An Orthodox Christian
Understanding of the
Armenian Genocide...
-In 1915, the Turkish government began the final phase of a
campaign which culminated in the destruction of over two
million Armenians.  
Most ignored their plight.

-In 1972 the United States of America legalized abortion of
pre-born babies which led to the destruction of nearly the
same amount of its unborn children every year.  
Most ignore their plight as well.

What is the Christian understanding of, and response to, such
gross injustices against human life?  For a Christian there is only
one answer:  We must support and defend the sanctity of all
human life from conception to natural death.  If slavery were still
legal in the U.S.A., would you vote for a politician who supports
its legality?  If the U.S.A., like the former Ottoman Turkey, was
conducting a campaign of genocide to murder millions of innocent
people, would you vote for a politician who supported this policy?

Most Armenians would not.  Yet today many Armenians vote for
pro-abortion politicians who support and defend the legality
of the murder of millions of pre-born human beings every year.  
One cannot be both against genocide and for abortion, just as one
cannot be Christian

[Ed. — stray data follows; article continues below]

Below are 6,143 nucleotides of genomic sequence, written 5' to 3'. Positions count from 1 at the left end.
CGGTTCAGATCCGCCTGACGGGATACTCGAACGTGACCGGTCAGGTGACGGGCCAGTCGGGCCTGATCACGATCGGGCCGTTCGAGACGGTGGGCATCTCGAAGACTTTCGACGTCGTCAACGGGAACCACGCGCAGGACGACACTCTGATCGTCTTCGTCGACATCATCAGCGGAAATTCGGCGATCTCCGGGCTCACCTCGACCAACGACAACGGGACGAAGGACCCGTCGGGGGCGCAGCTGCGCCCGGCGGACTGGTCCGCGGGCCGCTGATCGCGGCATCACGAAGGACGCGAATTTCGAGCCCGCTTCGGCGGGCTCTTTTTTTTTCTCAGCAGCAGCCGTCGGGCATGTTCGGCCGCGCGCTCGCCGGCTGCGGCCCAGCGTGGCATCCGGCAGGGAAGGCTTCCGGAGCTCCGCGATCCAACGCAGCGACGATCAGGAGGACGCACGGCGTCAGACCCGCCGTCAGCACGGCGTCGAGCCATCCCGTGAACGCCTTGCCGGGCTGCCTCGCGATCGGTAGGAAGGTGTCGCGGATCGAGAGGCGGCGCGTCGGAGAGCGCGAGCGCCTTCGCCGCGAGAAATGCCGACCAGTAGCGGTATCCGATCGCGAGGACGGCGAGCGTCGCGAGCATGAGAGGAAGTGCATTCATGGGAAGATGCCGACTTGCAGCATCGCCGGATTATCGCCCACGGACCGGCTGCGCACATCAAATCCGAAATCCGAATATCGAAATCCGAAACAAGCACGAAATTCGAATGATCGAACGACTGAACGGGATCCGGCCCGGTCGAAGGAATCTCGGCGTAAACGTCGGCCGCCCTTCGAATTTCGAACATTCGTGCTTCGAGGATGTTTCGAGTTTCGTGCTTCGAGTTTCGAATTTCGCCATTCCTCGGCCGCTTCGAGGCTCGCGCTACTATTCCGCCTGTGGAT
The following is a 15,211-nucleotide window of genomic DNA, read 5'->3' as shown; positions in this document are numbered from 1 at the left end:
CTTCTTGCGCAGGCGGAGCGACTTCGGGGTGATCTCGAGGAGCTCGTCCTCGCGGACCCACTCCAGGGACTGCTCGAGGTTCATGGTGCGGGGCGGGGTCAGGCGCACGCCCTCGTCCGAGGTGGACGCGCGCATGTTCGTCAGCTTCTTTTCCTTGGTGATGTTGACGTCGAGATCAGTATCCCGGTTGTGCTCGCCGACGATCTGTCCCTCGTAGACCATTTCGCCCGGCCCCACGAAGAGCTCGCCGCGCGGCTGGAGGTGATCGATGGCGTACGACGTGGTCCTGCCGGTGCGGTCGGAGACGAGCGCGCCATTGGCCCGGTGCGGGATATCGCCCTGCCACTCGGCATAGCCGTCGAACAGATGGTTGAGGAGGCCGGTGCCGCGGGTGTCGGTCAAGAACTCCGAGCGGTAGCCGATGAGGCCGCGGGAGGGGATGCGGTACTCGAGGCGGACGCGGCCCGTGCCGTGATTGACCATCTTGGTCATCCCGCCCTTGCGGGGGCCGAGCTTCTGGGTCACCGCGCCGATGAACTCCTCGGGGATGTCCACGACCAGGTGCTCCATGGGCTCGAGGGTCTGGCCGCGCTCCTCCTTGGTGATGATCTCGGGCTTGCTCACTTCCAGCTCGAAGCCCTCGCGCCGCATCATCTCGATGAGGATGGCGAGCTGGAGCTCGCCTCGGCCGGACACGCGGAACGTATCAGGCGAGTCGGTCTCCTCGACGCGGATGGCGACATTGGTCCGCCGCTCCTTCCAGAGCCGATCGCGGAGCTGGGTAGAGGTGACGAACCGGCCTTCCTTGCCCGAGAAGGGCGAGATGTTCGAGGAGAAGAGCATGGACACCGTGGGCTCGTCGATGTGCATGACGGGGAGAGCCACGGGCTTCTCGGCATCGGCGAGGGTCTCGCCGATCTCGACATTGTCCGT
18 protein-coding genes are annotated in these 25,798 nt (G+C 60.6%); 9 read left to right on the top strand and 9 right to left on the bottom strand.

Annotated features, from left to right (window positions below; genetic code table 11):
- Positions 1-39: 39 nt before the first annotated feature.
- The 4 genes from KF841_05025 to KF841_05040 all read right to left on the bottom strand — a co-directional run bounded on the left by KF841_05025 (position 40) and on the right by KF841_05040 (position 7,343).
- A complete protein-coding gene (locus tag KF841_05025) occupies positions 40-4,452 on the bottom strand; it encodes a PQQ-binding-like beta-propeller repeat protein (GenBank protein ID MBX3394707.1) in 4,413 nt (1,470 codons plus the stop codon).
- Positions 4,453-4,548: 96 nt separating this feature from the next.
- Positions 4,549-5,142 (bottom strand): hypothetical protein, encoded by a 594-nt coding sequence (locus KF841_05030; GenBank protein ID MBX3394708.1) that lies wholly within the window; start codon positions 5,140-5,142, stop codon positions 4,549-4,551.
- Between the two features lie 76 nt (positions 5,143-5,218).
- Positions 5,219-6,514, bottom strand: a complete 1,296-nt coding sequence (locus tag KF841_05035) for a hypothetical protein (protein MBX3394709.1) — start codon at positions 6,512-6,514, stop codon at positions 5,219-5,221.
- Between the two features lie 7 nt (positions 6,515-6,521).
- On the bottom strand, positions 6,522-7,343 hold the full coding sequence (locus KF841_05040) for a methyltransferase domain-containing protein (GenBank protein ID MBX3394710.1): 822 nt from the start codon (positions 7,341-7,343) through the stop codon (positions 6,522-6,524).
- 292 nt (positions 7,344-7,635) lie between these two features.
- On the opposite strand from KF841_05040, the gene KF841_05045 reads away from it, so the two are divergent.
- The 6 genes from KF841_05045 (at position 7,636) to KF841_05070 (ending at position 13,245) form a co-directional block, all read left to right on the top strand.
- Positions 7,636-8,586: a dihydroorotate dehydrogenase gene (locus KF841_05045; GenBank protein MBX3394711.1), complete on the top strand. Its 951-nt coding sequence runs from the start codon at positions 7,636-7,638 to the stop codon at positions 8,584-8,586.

and "pro-choice" if that "choice" means the
killing of innocent human life.  Such indifference is reprehensible.  
Once a nation puts aside its concern about morality, it takes a
decisive step towards its own destruction.  As the Psalmist states,
"Let sinners be driven into hades -all the nations that forget
(Psalm 9:17 LXX).

                        -Sub-Deacon Lazarus W. Der-Ghazarian, M.A.
Christian Links on the Armenian Genocide:
1.  How Shall We Remember?
The moving essay by Dr. Guroian regarding genocide commemorations
My Letter to Dr. Guroian
Regarding the importance of his essay for our Church today
To Canonize the Armenian Martyrs:  
A fascinating proposal by Rev. Fr. Zaven Arzoumanian
The Vatican's Historic Plea on behalf of Armenians:  
The history of the Latin Church's support for suffering Armenians
Common Declaration on the Armenian Martyrs and Confessors
By Pope John Paul II and Catholicos-Patriarch Karekin II
Prayer of Pope John Paul II for the victims of the Armenian Genocide
In Memory Of The 50 Million Victims Of The Orthodox Christian Holocaust
8.  Baby Doom:  The Epidemic of Selective Abortions in Armenian  
By Nanore Barsoumian

Links on the Armenian Genocide:
1.  A Case Study   A presentation of the history behind the Armenian Genocide
Ambassador Morganthoau's Story   
The chilling account by the American Ambassador to Ottoman Turkey
ABC News Special   with startling photos by a German Soldier in Turkey
4. Genocide Page Excellent resource for background information
Despite promises ...and acknowledgements, U.S. Presidents have failed to
officially recognize Genocide

Books on the Armenian Genocide:
1.  The Slaughterhouse Province by Leslie A. Davis:  
The eyewitness account by the American Consulate in Turkey of the atrocities
he witnessed and how he risked his life to stop them.  This is his official report